Friday, June 9

Brazil halves 2023 primary deficit estimate due to higher tax revenue

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BRASILIA — Brazil’s government forecast on Wednesday that this year’s primary deficit will be significantly below the official target, helped by a jump in expected tax revenue.

The Finance and Planning Ministries projected a primary budget deficit of 107.6 billion reais ($20.6 billion) for the central government this year, equal to 1.0% of GDP, according to their first 2023 bi-monthly revenue and expenditure report.

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The forecast is significantly below the target primary deficit of 228.1 billion reais set by the annual budget law for the central government, which includes Brazil’s Treasury, central bank, and Social Security.

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It also meets the expectation highlighted by Finance Minister Fernando Haddad to close the year with a deficit equal to or below 1% of GDP, unveiled after he presented in January a plan of spending cuts and revenue-raising measures, including the resumption of fuel taxes that he convinced new leftist President Luiz Inacio Lula da Silva to embrace.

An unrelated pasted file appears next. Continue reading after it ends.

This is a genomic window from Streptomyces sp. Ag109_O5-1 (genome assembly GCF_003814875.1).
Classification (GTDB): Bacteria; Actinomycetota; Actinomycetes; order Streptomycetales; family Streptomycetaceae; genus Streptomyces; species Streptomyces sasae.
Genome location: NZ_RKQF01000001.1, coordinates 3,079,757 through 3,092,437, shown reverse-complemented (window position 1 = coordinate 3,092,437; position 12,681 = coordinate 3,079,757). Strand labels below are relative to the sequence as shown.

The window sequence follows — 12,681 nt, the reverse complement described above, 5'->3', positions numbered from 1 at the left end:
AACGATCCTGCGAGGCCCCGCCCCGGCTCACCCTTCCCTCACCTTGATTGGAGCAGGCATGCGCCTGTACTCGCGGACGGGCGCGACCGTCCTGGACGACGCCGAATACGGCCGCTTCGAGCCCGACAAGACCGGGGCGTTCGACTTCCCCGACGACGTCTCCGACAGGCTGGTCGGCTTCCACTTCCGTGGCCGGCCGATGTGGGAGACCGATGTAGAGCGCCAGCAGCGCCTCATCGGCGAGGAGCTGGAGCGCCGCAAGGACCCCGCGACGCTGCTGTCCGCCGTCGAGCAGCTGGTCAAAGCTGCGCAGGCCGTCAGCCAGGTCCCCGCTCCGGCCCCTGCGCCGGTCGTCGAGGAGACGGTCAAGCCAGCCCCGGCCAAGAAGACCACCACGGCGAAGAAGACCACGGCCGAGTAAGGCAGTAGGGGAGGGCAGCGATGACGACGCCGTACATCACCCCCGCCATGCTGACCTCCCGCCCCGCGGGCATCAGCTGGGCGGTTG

Later on Wednesday, Treasury Secretary Rogerio Ceron said at a news conference that a primary budget deficit below 100 billion reais in 2023 is possible, and that the government will enter 2024 seeking for fiscal balance.

The improvement was driven by an increase of 110 billion reais in estimated net revenues for this year, primarily due to the expectation of higher tax collection.

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Regarding expenses, the government reduced by 10.6 billion reais the expenses calculated in the budget law.

This year’s public accounts are expected to reverse the central government’s primary surplus recorded in 2022, the first in nine years, with the deficit deepened by a massive spending package that Lula got Congress to approve.

The package breaches the constitutional spending cap to increase social expenses and meet campaign promises.

The government has already committed to presenting a new fiscal anchor to signal fiscal sustainability, but Lula has postponed the announcement of the much-awaited rule to April. ($1 = 5.2186 reais) (Reporting by Marcela Ayres; Editing by Leslie Adler, David Gregorio and Diane Craft)


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